Poof! San Francisco’s Mason Street Has Become a Temporary Park
2:58 PM PDT on August 3, 2009
A coalition of community volunteers, pro-bono landscape architects and personnel from several city agencies this weekend swooped in to North Beach to transform the roadway of Mason Street between Columbus Avenue and Lombard Street into a temporary park in conjunction with the two-month street closure for a traffic study. The resulting open space combines elements from various city agency supply yards to bring trees, plants, and picnic tables into an area that just last week was exclusively used by cars.
The Mason Street trial closure is meant to test in real time what the traffic models and transportation engineers predict will result in minimal traffic disruptions should the city decide to close the street permanently. The traffic studies are required for environmental review of the expansion plans of the North Beach Branch Library, with one of the build options compelling the removal of the roadway to transform it into park space.
"Everyone thought there would be a real advantage from moving away from computer models and theories," said Julie Christensen of the Friends of Joe DiMaggio Playground, a public playground that abuts Mason Street here. "We said if you are going to have this road closure for two months, and there is so little public space in the area, why not create a new public space?"
"I think we had three weeks to prepare once they decided on the closure date," said Christensen. "What do you do with a tight deadline, you look to your strengths. Rec and Park and DPW bent over backwards to put their staff at our disposal to get this done."
When city traffic managers settled on closing the street for the trial
from August 1st to September 28th, they called on Rebar Art Collective
to help them with the design. Rebar is probably best known for starting Park(ing) Day and coordinating the construction of the Civic Center Victory Garden, among other projects.
"I just have to say how enormously grateful we were for Rebar's involvement," Christensen added. "Their familiarity with urban scale, and their understanding of the materials and their ability to assess the assets at their disposal were so important to make this happen."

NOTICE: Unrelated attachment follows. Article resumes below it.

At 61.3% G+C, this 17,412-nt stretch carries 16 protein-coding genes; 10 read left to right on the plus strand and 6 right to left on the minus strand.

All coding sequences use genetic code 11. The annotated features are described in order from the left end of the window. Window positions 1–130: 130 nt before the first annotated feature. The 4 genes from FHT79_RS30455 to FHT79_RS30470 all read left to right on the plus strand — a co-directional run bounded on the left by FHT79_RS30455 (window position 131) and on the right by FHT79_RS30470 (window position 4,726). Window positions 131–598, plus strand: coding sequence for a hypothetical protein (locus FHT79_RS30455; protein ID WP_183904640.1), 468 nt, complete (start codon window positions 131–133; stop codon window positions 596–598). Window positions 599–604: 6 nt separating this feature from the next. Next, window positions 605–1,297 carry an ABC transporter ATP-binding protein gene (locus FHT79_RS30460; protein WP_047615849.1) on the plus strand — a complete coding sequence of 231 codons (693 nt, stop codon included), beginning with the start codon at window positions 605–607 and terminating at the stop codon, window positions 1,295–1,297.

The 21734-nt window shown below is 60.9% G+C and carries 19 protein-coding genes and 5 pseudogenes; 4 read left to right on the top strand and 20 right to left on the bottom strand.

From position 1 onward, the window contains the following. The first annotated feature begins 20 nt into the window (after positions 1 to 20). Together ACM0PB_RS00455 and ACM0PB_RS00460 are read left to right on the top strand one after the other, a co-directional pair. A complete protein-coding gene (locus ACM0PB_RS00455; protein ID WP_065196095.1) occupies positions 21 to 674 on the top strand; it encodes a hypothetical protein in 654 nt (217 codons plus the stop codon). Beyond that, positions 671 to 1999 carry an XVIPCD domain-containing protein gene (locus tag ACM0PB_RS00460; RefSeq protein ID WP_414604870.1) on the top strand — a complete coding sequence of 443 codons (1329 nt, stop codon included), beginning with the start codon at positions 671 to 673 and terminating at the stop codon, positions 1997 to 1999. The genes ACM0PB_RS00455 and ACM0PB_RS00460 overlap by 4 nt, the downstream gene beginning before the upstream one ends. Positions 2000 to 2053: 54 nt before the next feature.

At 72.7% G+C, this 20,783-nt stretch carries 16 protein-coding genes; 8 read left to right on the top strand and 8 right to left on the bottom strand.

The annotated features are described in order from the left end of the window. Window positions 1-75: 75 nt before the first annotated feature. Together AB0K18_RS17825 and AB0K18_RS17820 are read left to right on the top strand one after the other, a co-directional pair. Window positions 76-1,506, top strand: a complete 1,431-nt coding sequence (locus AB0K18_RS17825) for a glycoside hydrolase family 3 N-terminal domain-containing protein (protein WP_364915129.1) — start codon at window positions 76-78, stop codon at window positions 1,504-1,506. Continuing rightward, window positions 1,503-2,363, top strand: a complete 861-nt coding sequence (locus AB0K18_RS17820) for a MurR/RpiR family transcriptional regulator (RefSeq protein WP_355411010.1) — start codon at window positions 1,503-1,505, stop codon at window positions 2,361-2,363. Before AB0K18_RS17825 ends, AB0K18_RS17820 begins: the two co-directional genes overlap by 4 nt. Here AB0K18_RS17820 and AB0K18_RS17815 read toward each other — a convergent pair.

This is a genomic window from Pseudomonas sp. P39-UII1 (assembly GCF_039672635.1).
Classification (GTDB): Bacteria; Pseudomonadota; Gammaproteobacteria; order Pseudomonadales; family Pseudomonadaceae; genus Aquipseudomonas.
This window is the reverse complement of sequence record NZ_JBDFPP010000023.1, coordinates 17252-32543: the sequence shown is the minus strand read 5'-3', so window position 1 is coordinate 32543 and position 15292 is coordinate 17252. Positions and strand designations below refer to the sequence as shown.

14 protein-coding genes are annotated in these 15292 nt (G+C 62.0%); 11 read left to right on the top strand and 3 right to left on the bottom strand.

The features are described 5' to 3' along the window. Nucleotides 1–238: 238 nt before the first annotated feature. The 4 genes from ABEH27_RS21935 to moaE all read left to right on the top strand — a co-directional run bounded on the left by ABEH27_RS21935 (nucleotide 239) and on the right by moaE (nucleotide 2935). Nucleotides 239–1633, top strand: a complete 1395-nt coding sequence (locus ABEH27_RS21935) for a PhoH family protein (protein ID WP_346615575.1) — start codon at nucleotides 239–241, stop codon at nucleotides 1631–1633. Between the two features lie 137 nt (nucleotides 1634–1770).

Rebar's John Bela said this was an "opportunity to make a new public space and use it
to demonstrate what a permanent space could look and feel like." He also said that the turnaround for the project was remarkably fast, with Rebar's design concept presented to the city agencies only four days before implementation.
"There were 20-30 volunteers with DPW and Rec and Park, all there working together, busting ass and pitching in to make this thing happen," said Bela.
And just as quickly as the plaza went in, it is expected to be taken out by the end of the trial.
"Everything on that street is begged or borrowed," said Christiansen. The rice straw wattle used to contain the saw dust beds will be used on a soil erosion project in October; the plants from Rec and Park will be dispersed at various parks; the trees will go back to the Rec and Park nursery in Golden Gate Park; and the planters demarcating the street boundary will be used by DPW in future Pavement to Parks projects.
Andres Power of the Planning Department said the only way the trial could remain beyond the deadline is if the community asked loudly enough for it. "If the community comes around and asks for it to stay, we can go back to ISCOTT and ask for an extension, but right now the permit terminates at the end of September."
Christensen said there would be light programming, such as musicians and library-sponsored crafts days. The local Gino and Carlo Bar planned to hold its weekly Bocce tournament in the space for several Sundays in August.
"We were standing out there yesterday and the world was not coming to an end. North Beach was not hopelessly snarled in traffic," said Christensen. "People have these Christmas faces on, like it's Christmas day and this present has been dropped on them."
She sounded hopeful that there might be an extension, but said she was
thrilled just to see the reactions from the neighborhood no matter how
long the trial lasts:
It's not just turning pavement into parks, it's a nexus that creates a place for people to be, to run into each other. It was causing neighbors to talk to each other, and not just between like-minded people. It was the little Chinese kid playing, the homeless guy, the families with kids, the crotchety old neighbors. It caused them to be happy, to be open to each other. It's what the placemaking people tell us will happen when you open up the street this way.
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